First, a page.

If you are a product of the 70’s you will definitely remember cream horns. These were the bee’s knees and rightly so, what’s not to love about golden flakey pastry, butter cream and plum jam?
Cream horns are easy to make but I am guessing no one has the cream horn forms in their house. You can order them on line or a well stocked kitchen shop should have them. Once you have made the investment you will have them for years and they don’t take up much space as they stack neatly into each other.
The basic idea is that you cut 1cm strips of pastry and wrap it around the form. I have included several photos as I have a few tips for you which will help prevent a disaster, and trust me that can happen. I only lost one cream horn case in this batch which is actually really good.
Cutting: Use a ruler to cut the pastry edge or else your lines will end up wonky. Not pretty.
Prevent sticking: Once the pastry has been cut into strips, use an oil spray to lightly grease the surface. When wrapping the pastry around the cream horn tin, wrap the pastry oil side down. I have sprayed the forms first but I find spraying the pastry works best. You can see the oil sitting on the pastry in the above photo.
Wrapping: Start wrapping 3mm from the small pointy end. It will take two strips of pastry to complete one horn. Join the two ends by applying slight pressure to make sure the two strips are stuck together. As you are wrapping, make sure the pastry is overlapping itself by about 2mm , otherwise the pastry will split apart when baking.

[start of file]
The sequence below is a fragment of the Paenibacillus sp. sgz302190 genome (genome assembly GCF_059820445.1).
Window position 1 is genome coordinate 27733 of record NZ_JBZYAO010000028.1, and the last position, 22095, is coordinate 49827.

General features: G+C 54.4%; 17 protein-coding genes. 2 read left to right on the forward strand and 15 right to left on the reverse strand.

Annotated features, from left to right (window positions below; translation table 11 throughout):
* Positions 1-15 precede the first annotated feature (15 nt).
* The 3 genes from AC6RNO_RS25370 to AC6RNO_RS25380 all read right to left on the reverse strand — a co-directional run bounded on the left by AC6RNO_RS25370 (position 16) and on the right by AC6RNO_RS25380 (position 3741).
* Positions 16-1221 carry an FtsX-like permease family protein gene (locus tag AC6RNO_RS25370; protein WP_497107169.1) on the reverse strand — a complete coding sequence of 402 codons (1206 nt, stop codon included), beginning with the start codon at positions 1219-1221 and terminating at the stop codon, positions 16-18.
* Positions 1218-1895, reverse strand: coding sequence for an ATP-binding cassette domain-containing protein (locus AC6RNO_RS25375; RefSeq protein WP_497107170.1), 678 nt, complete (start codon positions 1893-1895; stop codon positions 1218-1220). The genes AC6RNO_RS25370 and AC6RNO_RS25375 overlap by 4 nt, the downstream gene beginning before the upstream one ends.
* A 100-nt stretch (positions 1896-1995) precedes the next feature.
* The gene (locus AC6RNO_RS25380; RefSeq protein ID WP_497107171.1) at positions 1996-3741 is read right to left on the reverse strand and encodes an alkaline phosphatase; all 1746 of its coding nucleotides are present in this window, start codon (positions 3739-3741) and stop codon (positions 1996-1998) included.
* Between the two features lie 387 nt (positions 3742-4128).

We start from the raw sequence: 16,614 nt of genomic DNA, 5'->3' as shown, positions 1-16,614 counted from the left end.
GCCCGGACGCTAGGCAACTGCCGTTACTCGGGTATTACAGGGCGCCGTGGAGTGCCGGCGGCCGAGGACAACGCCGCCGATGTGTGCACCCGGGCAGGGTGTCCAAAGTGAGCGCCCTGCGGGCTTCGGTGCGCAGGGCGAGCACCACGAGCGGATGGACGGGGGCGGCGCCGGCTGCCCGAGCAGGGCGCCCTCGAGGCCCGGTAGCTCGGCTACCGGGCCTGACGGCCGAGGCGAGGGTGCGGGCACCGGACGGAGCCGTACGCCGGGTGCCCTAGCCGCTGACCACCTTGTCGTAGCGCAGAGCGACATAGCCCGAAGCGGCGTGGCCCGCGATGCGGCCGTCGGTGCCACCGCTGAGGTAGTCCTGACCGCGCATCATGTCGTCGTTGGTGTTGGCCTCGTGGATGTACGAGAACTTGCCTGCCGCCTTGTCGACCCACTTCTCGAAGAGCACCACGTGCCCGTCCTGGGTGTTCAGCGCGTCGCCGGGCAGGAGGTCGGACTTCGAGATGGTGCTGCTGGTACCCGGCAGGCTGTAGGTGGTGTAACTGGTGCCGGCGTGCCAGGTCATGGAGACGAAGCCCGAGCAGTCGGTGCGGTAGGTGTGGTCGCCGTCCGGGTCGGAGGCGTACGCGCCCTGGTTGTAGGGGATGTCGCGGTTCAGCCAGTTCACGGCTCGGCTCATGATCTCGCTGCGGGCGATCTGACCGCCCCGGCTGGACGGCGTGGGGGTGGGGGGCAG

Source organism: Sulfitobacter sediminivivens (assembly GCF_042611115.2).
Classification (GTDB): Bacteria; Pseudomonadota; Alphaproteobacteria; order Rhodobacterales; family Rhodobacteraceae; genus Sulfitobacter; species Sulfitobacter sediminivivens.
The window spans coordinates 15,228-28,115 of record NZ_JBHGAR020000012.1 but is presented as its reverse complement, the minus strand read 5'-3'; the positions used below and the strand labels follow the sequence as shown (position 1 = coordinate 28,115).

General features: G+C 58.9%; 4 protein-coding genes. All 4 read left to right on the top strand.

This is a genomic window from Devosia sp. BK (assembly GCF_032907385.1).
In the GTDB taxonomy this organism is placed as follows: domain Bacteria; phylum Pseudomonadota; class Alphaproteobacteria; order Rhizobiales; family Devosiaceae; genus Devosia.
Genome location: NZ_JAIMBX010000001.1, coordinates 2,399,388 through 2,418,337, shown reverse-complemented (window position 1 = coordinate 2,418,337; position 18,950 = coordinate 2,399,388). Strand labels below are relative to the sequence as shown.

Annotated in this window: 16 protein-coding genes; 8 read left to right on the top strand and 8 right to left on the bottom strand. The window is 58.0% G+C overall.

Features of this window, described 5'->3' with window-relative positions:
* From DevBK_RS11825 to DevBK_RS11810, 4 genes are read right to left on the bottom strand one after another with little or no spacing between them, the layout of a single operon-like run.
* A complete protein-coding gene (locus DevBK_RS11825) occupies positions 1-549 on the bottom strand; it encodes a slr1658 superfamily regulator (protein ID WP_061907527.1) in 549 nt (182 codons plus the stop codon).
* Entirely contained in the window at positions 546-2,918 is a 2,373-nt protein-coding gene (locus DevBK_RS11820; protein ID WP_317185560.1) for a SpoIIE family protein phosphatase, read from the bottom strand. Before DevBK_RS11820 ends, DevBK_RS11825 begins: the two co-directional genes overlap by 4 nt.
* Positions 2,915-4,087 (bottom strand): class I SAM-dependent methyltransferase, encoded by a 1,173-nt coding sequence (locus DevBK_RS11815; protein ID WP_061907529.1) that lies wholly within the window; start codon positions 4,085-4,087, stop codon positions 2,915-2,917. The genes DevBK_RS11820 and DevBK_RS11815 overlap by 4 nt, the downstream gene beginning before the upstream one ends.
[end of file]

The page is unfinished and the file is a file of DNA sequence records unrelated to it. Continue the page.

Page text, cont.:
You can just see the join in the second cream horn. I only pressed it down lightly.
Finalising the wrap: When you come to the end of the horn, bend back that final edge like I have done in the photo, this prevents the pastry from sticking.
Your final join (at the wide open end), should be face down on the baking tray so it doesn’t come apart when it is cooking. This photo is showing you what NOT TO DO.
When glazing the cream horns with the egg wash, only brush it on the top. If you get the egg wash underneath, the pastry will stick to the baking tray, like it did here.
I really hope the pastry cases just slide off for you, they should. If you are getting resistance, let them cool completely and slightly squeeze the tin to help release the pastry. If they don’t move, pick them up and chuck them into the sink while cursing at me, because there isn’t anything I can do for you at that stage.
All you need to do now is fill them with jam and pipe the butter icing in. I put about a small amount of jam into each one, then use a chop stick to push it all the way down.
The finished product should look like this.
- 2 x sheets flakey pastry
- 1 egg, plus 1 tbsp water (egg wash)
- 3 Tbs vanilla sugar or caster
- ¼ cup plum jam
- 125g butter at room temperature
- 210g icing sugar
- 1 Tbsp water or milk
- ½ tsp vanilla essence (optional)
- Cut the pastry into 1 cm strips and spray lightly with oil.
- Wrap the pastry strips around the cream horn tin, you will need two strips.
- Brush the pastry cases lightly with the egg wash and sprinkle with sugar.
- Bake at 170°C for about 20 minutes, or until golden brown.
- Beat butter for 3 minutes until light in colour. Now add your icing sugar, about ½ cup at a time, and continue beating after each addition until all the icing sugar has been incorporated. Once all your icing sugar has been added, pour in the water and continue beating for 5 minutes. The longer you beat it, the better it will be.